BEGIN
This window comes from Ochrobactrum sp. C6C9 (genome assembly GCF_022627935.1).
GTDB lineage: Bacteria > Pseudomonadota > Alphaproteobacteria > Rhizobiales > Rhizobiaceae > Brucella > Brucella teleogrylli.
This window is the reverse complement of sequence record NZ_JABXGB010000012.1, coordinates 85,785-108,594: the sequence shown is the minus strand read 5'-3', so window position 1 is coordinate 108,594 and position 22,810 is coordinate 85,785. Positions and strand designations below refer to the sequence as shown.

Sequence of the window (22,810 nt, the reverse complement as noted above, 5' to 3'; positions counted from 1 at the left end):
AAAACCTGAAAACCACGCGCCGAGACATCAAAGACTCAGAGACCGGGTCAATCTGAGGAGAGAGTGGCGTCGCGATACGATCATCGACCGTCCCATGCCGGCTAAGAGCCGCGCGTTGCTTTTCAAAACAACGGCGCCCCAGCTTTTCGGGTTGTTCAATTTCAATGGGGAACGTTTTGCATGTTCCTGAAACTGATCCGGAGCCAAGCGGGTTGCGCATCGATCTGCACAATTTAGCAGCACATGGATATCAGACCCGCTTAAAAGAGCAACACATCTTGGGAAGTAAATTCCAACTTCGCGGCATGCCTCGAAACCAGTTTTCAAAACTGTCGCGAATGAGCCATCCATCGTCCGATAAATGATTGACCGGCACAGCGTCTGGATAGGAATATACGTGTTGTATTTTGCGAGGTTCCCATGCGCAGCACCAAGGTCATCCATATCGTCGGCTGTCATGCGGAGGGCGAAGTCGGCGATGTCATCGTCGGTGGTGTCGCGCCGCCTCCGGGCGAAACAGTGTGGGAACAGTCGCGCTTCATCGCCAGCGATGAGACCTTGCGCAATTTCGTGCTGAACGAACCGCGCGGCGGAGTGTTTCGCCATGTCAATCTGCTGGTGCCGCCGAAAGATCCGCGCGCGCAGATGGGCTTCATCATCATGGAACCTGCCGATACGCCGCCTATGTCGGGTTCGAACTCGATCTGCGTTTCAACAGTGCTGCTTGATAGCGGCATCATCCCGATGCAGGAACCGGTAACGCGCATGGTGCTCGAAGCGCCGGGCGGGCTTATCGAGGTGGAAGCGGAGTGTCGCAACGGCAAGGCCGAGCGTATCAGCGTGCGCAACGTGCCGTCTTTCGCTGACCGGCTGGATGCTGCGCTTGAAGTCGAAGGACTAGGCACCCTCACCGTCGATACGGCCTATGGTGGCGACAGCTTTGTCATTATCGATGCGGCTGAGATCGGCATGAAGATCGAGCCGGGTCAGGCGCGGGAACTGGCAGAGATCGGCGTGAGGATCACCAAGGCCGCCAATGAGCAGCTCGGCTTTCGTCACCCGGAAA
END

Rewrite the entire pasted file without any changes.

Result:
This window comes from Ochrobactrum sp. C6C9 (genome assembly GCF_022627935.1).
GTDB lineage: Bacteria > Pseudomonadota > Alphaproteobacteria > Rhizobiales > Rhizobiaceae > Brucella > Brucella teleogrylli.
This window is the reverse complement of sequence record NZ_JABXGB010000012.1, coordinates 85,785-108,594: the sequence shown is the minus strand read 5'-3', so window position 1 is coordinate 108,594 and position 22,810 is coordinate 85,785. Positions and strand designations below refer to the sequence as shown.

Sequence of the window (22,810 nt, the reverse complement as noted above, 5' to 3'; positions counted from 1 at the left end):
AAAACCTGAAAACCACGCGCCGAGACATCAAAGACTCAGAGACCGGGTCAATCTGAGGAGAGAGTGGCGTCGCGATACGATCATCGACCGTCCCATGCCGGCTAAGAGCCGCGCGTTGCTTTTCAAAACAACGGCGCCCCAGCTTTTCGGGTTGTTCAATTTCAATGGGGAACGTTTTGCATGTTCCTGAAACTGATCCGGAGCCAAGCGGGTTGCGCATCGATCTGCACAATTTAGCAGCACATGGATATCAGACCCGCTTAAAAGAGCAACACATCTTGGGAAGTAAATTCCAACTTCGCGGCATGCCTCGAAACCAGTTTTCAAAACTGTCGCGAATGAGCCATCCATCGTCCGATAAATGATTGACCGGCACAGCGTCTGGATAGGAATATACGTGTTGTATTTTGCGAGGTTCCCATGCGCAGCACCAAGGTCATCCATATCGTCGGCTGTCATGCGGAGGGCGAAGTCGGCGATGTCATCGTCGGTGGTGTCGCGCCGCCTCCGGGCGAAACAGTGTGGGAACAGTCGCGCTTCATCGCCAGCGATGAGACCTTGCGCAATTTCGTGCTGAACGAACCGCGCGGCGGAGTGTTTCGCCATGTCAATCTGCTGGTGCCGCCGAAAGATCCGCGCGCGCAGATGGGCTTCATCATCATGGAACCTGCCGATACGCCGCCTATGTCGGGTTCGAACTCGATCTGCGTTTCAACAGTGCTGCTTGATAGCGGCATCATCCCGATGCAGGAACCGGTAACGCGCATGGTGCTCGAAGCGCCGGGCGGGCTTATCGAGGTGGAAGCGGAGTGTCGCAACGGCAAGGCCGAGCGTATCAGCGTGCGCAACGTGCCGTCTTTCGCTGACCGGCTGGATGCTGCGCTTGAAGTCGAAGGACTAGGCACCCTCACCGTCGATACGGCCTATGGTGGCGACAGCTTTGTCATTATCGATGCGGCTGAGATCGGCATGAAGATCGAGCCGGGTCAGGCGCGGGAACTGGCAGAGATCGGCGTGAGGATCACCAAGGCCGCCAATGAGCAGCTCGGCTTTCGTCACCCGGAAA